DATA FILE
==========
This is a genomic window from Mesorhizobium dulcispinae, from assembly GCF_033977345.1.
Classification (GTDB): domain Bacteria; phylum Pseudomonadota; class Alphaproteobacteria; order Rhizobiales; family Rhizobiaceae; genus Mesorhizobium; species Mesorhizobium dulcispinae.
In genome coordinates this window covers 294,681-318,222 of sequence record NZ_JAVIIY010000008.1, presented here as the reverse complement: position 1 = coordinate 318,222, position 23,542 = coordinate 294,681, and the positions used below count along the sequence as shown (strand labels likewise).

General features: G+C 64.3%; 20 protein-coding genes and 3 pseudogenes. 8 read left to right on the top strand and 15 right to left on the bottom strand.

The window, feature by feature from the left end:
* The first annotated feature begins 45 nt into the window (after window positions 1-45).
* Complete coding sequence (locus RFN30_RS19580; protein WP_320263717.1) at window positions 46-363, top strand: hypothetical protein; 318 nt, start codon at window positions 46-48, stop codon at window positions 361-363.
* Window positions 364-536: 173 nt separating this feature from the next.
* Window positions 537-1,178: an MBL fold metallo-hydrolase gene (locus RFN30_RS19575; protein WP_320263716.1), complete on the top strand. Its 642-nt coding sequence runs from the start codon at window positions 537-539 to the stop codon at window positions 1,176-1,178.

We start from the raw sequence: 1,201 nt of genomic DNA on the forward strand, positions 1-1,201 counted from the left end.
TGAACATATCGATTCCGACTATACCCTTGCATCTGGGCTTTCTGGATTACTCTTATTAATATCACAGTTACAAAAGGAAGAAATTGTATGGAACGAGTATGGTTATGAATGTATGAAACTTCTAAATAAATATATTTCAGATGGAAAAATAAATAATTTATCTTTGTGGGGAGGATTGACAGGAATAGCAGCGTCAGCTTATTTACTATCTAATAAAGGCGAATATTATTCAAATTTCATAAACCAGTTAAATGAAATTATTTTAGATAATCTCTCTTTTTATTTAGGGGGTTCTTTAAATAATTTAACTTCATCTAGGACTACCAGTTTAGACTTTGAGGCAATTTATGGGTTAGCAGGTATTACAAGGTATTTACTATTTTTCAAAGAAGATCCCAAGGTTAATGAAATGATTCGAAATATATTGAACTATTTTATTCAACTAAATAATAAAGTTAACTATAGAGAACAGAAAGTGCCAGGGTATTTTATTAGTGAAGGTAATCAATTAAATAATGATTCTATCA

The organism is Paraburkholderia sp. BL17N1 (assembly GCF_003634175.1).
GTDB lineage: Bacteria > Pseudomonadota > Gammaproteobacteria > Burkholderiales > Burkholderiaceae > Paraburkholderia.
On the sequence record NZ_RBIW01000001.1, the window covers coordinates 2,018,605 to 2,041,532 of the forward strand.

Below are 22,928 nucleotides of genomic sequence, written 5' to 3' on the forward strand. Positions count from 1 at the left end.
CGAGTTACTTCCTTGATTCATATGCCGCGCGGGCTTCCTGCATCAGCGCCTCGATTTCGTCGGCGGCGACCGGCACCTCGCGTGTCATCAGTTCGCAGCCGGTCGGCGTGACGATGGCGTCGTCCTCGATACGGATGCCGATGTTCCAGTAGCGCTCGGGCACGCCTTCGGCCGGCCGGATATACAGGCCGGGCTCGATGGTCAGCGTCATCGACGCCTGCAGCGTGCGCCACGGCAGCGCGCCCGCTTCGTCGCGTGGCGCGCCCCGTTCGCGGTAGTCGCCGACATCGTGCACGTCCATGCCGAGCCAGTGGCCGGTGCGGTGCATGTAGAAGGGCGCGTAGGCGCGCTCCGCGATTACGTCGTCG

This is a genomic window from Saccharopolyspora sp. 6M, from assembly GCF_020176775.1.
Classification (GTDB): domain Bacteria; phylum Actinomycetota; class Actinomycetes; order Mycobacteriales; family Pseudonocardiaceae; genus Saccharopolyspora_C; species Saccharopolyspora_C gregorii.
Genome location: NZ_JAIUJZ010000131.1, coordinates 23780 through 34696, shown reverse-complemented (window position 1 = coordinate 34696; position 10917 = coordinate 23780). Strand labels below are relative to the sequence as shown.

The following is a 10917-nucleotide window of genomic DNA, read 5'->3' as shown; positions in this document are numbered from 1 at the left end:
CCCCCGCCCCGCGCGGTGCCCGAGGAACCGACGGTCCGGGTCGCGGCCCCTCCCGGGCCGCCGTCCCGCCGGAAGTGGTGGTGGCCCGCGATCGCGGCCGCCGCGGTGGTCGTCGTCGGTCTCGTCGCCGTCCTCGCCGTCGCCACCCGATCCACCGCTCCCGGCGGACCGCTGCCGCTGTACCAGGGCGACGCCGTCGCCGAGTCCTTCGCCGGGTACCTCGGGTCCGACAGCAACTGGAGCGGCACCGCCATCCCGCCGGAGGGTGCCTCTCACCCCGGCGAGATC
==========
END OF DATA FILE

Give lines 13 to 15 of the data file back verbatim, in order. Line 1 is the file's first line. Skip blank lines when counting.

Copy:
GTDB lineage: Bacteria > Pseudomonadota > Gammaproteobacteria > Burkholderiales > Burkholderiaceae > Paraburkholderia.
On the sequence record NZ_RBIW01000001.1, the window covers coordinates 2,018,605 to 2,041,532 of the forward strand.

Below are 22,928 nucleotides of genomic sequence, written 5' to 3' on the forward strand. Positions count from 1 at the left end.